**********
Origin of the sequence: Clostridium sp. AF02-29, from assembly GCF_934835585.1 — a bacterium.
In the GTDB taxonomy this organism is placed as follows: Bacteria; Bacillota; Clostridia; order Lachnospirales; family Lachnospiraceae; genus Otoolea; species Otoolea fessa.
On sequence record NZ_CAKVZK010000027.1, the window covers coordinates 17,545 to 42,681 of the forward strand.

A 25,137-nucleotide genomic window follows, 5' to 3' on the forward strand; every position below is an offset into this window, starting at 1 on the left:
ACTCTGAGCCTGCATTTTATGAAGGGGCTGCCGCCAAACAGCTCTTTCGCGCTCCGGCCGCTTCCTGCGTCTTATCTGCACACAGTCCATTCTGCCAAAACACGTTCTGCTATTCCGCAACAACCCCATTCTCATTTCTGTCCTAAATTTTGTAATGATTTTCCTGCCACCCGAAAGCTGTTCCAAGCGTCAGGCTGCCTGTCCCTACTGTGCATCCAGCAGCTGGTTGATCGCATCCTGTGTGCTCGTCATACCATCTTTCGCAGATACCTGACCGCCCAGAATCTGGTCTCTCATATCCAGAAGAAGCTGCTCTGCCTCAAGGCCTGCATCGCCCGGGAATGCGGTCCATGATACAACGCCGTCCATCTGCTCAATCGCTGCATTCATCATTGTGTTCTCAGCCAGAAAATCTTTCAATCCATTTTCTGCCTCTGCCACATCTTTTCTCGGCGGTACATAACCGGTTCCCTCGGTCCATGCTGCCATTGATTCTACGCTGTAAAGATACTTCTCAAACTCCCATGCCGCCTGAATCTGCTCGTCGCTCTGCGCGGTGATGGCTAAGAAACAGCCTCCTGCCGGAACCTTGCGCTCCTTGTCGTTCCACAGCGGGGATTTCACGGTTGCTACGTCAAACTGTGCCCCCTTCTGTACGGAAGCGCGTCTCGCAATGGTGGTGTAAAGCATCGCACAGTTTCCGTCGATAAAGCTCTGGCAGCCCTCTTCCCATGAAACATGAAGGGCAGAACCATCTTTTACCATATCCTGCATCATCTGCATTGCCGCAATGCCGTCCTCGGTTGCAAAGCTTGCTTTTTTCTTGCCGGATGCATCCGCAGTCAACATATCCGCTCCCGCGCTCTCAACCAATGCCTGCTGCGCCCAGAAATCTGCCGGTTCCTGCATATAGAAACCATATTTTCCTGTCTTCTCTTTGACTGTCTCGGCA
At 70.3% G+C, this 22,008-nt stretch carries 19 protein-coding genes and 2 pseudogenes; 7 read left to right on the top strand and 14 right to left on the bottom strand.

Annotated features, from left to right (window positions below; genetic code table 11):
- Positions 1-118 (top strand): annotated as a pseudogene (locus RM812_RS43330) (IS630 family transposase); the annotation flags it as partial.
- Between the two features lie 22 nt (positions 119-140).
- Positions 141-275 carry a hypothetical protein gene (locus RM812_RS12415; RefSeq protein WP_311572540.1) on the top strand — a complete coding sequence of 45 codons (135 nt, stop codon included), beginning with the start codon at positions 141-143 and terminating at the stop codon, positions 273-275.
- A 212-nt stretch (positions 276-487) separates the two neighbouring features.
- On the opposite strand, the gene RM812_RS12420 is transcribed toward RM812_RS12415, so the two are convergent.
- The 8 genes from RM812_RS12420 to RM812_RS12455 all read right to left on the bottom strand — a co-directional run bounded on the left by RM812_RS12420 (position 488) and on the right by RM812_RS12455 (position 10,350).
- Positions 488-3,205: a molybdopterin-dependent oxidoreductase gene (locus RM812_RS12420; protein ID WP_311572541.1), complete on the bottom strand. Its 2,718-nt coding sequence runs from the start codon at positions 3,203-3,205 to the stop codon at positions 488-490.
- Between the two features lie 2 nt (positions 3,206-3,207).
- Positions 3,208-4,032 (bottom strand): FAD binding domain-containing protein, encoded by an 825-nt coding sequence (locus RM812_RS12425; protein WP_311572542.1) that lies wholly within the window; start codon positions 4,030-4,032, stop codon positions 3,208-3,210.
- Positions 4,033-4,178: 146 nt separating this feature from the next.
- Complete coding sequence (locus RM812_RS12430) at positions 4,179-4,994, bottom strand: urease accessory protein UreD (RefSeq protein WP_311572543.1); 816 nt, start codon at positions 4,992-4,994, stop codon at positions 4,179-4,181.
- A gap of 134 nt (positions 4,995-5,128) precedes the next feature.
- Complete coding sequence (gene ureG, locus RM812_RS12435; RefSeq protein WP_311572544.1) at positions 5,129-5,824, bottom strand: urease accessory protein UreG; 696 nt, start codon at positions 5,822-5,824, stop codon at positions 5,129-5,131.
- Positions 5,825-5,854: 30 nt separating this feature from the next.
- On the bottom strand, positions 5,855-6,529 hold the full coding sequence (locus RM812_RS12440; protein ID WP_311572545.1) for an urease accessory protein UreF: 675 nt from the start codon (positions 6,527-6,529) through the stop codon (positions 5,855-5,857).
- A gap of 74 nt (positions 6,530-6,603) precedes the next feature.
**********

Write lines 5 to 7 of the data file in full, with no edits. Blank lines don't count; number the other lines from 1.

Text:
ACTCTGAGCCTGCATTTTATGAAGGGGCTGCCGCCAAACAGCTCTTTCGCGCTCCGGCCGCTTCCTGCGTCTTATCTGCACACAGTCCATTCTGCCAAAACACGTTCTGCTATTCCGCAACAACCCCATTCTCATTTCTGTCCTAAATTTTGTAATGATTTTCCTGCCACCCGAAAGCTGTTCCAAGCGTCAGGCTGCCTGTCCCTACTGTGCATCCAGCAGCTGGTTGATCGCATCCTGTGTGCTCGTCATACCATCTTTCGCAGATACCTGACCGCCCAGAATCTGGTCTCTCATATCCAGAAGAAGCTGCTCTGCCTCAAGGCCTGCATCGCCCGGGAATGCGGTCCATGATACAACGCCGTCCATCTGCTCAATCGCTGCATTCATCATTGTGTTCTCAGCCAGAAAATCTTTCAATCCATTTTCTGCCTCTGCCACATCTTTTCTCGGCGGTACATAACCGGTTCCCTCGGTCCATGCTGCCATTGATTCTACGCTGTAAAGATACTTCTCAAACTCCCATGCCGCCTGAATCTGCTCGTCGCTCTGCGCGGTGATGGCTAAGAAACAGCCTCCTGCCGGAACCTTGCGCTCCTTGTCGTTCCACAGCGGGGATTTCACGGTTGCTACGTCAAACTGTGCCCCCTTCTGTACGGAAGCGCGTCTCGCAATGGTGGTGTAAAGCATCGCACAGTTTCCGTCGATAAAGCTCTGGCAGCCCTCTTCCCATGAAACATGAAGGGCAGAACCATCTTTTACCATATCCTGCATCATCTGCATTGCCGCAATGCCGTCCTCGGTTGCAAAGCTTGCTTTTTTCTTGCCGGATGCATCCGCAGTCAACATATCCGCTCCCGCGCTCTCAACCAATGCCTGCTGCGCCCAGAAATCTGCCGGTTCCTGCATATAGAAACCATATTTTCCTGTCTTCTCTTTGACTGTCTCGGCA
At 70.3% G+C, this 22,008-nt stretch carries 19 protein-coding genes and 2 pseudogenes; 7 read left to right on the top strand and 14 right to left on the bottom strand.

Annotated features, from left to right (window positions below; genetic code table 11):